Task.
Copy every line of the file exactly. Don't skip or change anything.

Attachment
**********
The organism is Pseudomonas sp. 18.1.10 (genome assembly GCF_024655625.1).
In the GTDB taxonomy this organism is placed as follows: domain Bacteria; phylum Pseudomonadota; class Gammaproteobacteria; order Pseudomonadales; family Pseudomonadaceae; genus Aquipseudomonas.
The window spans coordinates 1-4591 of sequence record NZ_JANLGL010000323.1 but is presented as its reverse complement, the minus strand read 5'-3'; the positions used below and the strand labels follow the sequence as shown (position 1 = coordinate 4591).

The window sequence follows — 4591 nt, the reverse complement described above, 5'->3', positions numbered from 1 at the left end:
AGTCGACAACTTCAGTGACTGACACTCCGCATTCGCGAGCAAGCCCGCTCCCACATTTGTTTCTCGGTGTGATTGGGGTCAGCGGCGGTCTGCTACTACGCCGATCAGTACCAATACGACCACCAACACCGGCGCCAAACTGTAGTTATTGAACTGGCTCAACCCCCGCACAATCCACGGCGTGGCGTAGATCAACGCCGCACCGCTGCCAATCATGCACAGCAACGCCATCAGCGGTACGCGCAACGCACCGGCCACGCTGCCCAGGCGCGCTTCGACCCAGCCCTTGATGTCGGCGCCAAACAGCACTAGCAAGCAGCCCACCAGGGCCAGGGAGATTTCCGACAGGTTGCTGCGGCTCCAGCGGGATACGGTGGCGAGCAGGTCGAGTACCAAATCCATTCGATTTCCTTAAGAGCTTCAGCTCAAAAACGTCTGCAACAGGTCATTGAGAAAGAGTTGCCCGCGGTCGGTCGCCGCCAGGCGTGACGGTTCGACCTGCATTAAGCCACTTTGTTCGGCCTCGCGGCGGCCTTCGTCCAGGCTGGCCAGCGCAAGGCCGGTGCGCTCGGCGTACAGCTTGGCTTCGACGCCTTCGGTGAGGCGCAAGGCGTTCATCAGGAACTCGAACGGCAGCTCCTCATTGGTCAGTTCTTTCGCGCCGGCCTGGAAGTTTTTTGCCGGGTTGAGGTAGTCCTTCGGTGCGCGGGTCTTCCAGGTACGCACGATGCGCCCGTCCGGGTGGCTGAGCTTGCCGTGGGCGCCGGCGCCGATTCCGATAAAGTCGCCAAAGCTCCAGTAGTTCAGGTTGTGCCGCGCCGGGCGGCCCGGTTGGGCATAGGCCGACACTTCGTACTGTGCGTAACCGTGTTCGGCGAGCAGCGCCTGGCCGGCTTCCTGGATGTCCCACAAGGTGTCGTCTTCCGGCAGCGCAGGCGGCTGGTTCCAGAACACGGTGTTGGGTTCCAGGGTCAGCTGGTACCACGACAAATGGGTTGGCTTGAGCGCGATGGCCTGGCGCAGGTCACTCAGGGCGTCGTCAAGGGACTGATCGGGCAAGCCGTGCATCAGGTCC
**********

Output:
The organism is Pseudomonas sp. 18.1.10 (genome assembly GCF_024655625.1).
In the GTDB taxonomy this organism is placed as follows: domain Bacteria; phylum Pseudomonadota; class Gammaproteobacteria; order Pseudomonadales; family Pseudomonadaceae; genus Aquipseudomonas.
The window spans coordinates 1-4591 of sequence record NZ_JANLGL010000323.1 but is presented as its reverse complement, the minus strand read 5'-3'; the positions used below and the strand labels follow the sequence as shown (position 1 = coordinate 4591).

The window sequence follows — 4591 nt, the reverse complement described above, 5'->3', positions numbered from 1 at the left end:
AGTCGACAACTTCAGTGACTGACACTCCGCATTCGCGAGCAAGCCCGCTCCCACATTTGTTTCTCGGTGTGATTGGGGTCAGCGGCGGTCTGCTACTACGCCGATCAGTACCAATACGACCACCAACACCGGCGCCAAACTGTAGTTATTGAACTGGCTCAACCCCCGCACAATCCACGGCGTGGCGTAGATCAACGCCGCACCGCTGCCAATCATGCACAGCAACGCCATCAGCGGTACGCGCAACGCACCGGCCACGCTGCCCAGGCGCGCTTCGACCCAGCCCTTGATGTCGGCGCCAAACAGCACTAGCAAGCAGCCCACCAGGGCCAGGGAGATTTCCGACAGGTTGCTGCGGCTCCAGCGGGATACGGTGGCGAGCAGGTCGAGTACCAAATCCATTCGATTTCCTTAAGAGCTTCAGCTCAAAAACGTCTGCAACAGGTCATTGAGAAAGAGTTGCCCGCGGTCGGTCGCCGCCAGGCGTGACGGTTCGACCTGCATTAAGCCACTTTGTTCGGCCTCGCGGCGGCCTTCGTCCAGGCTGGCCAGCGCAAGGCCGGTGCGCTCGGCGTACAGCTTGGCTTCGACGCCTTCGGTGAGGCGCAAGGCGTTCATCAGGAACTCGAACGGCAGCTCCTCATTGGTCAGTTCTTTCGCGCCGGCCTGGAAGTTTTTTGCCGGGTTGAGGTAGTCCTTCGGTGCGCGGGTCTTCCAGGTACGCACGATGCGCCCGTCCGGGTGGCTGAGCTTGCCGTGGGCGCCGGCGCCGATTCCGATAAAGTCGCCAAAGCTCCAGTAGTTCAGGTTGTGCCGCGCCGGGCGGCCCGGTTGGGCATAGGCCGACACTTCGTACTGTGCGTAACCGTGTTCGGCGAGCAGCGCCTGGCCGGCTTCCTGGATGTCCCACAAGGTGTCGTCTTCCGGCAGCGCAGGCGGCTGGTTCCAGAACACGGTGTTGGGTTCCAGGGTCAGCTGGTACCACGACAAATGGGTTGGCTTGAGCGCGATGGCCTGGCGCAGGTCACTCAGGGCGTCGTCAAGGGACTGATCGGGCAAGCCGTGCATCAGGTCC